US & Canada

US obesity rates 'rising for first time since 2004'

Overweight people (generic picture)

Obesity rates are rising again among American adults, despite national efforts to promote healthy lifestyles.

Rates of obesity had been climbing dramatically since the 1980s but started levelling off in about 2004.

This latest study means they are rising again - to nearly 38% in 2013-14, up from about 32% a decade ago.

The numbers come from a new report from the Centers for Disease Control and Prevention, using a national survey of about 5,000 people.

National campaigns have been aimed at lowering obesity rates in the US, such as First Lady Michelle Obama's "Let's Move" campaign, which offers programming for exercise and healthy eating among youths.

Stacey Snelling, a nutritionist teaching at American University, told the BBC that the rise in obesity rates could be due to the healthy eating campaigns losing their effectiveness.

Over the past 10 years, much of the focus has been on food and nutrition for keeping obesity at bay, but now people were "losing attention" to that message, she said, so perhaps now it was time to focus on exercise.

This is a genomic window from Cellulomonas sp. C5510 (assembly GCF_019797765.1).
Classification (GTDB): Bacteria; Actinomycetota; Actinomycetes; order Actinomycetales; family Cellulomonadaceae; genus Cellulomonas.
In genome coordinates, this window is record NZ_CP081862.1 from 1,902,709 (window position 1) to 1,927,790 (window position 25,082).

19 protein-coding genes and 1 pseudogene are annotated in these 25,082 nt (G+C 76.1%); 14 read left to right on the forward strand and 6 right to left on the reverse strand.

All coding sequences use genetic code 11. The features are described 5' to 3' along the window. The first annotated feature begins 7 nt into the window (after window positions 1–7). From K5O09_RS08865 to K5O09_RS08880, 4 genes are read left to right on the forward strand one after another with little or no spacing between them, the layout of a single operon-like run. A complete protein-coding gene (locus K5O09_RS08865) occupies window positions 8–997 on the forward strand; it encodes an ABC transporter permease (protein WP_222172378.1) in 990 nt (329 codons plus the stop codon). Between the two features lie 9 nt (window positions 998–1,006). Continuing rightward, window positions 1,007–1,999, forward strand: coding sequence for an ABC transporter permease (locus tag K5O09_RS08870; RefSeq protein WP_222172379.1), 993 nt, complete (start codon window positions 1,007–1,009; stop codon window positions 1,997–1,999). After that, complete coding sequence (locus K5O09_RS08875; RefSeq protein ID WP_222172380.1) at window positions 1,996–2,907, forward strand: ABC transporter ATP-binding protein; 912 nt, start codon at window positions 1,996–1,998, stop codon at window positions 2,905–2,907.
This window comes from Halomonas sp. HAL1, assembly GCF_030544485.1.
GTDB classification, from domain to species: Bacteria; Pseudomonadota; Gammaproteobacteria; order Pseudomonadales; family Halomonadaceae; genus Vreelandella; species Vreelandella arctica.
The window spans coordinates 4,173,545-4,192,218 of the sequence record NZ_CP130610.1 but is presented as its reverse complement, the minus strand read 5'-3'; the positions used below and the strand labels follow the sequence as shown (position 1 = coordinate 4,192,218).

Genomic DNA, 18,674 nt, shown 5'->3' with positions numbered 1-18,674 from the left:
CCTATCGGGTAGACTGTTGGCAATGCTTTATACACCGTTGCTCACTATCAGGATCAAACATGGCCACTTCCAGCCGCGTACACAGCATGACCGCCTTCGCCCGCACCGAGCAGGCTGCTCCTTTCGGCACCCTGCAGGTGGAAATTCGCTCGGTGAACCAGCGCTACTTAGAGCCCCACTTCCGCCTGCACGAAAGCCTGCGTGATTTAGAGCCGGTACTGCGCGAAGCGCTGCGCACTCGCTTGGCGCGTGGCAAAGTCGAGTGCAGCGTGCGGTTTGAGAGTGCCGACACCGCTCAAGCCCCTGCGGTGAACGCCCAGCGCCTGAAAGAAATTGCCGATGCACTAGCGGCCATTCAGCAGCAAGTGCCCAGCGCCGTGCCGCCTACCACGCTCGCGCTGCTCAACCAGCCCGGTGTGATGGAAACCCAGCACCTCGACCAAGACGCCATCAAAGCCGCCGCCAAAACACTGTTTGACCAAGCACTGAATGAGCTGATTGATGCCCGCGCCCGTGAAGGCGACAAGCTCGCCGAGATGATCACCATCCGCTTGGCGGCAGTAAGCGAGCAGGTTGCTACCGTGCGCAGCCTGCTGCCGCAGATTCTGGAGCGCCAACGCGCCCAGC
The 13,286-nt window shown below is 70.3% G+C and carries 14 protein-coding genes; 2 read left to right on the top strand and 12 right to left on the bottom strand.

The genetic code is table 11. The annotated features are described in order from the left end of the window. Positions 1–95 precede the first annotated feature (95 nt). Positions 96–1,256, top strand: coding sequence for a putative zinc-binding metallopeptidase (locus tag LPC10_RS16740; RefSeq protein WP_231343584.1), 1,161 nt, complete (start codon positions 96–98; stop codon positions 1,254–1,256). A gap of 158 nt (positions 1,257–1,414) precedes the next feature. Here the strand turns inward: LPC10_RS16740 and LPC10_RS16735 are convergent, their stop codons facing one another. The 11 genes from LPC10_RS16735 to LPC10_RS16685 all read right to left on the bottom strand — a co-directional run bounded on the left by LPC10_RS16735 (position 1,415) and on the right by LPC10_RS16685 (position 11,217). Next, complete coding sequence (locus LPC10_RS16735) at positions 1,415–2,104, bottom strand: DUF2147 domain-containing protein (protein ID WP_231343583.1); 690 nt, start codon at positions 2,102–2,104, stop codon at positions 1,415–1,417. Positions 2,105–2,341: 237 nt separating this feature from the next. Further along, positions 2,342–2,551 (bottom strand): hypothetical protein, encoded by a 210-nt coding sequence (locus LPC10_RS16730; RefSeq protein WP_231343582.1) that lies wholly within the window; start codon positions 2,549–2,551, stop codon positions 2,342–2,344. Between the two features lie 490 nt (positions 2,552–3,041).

"Our initial reaction to the obesity epidemic - limited sugary beverages and fried food - that only works to a point," said Ms Snelling.

The consumption of fizzy drinks has fallen in recent years and fast-food chains now offer healthier menus, but these kinds of public health problems are complex, she adds.

Image copyright Press Association
Image caption The US focused on cutting out fried foods and sugary drinks in past years

Many companies have introduced things like treadmill desks and incentives to exercise with pedometers and staff-wide contests - but not all have taken a stake in employees' health.

"With adults, the corporate environment has not changed as dramatically as schools have," she said.

Obesity prevalence was found to be much higher for adult women than adult men - 38% compared to 34.3%.

Study author Cynthia Ogden told the BBC that this study marked the first time in many years that higher women's obesity rates were statistically significant.

"That's kind of a new finding," said Ms Ogden. "Now, what's happened is prevalence in women has gone above what it was in men again."

Non-Hispanic black and Hispanic adults and youth are experiencing higher rates of obesity than their white counterparts, the study found.

Between black men and women, there is a significant difference for rates of obesity - women's rates soar above men's at 57% compared to 38%.

Socio-economic forces determine the health status of any group of people, said Ms Snelling.

Reporting by Ashley Gold

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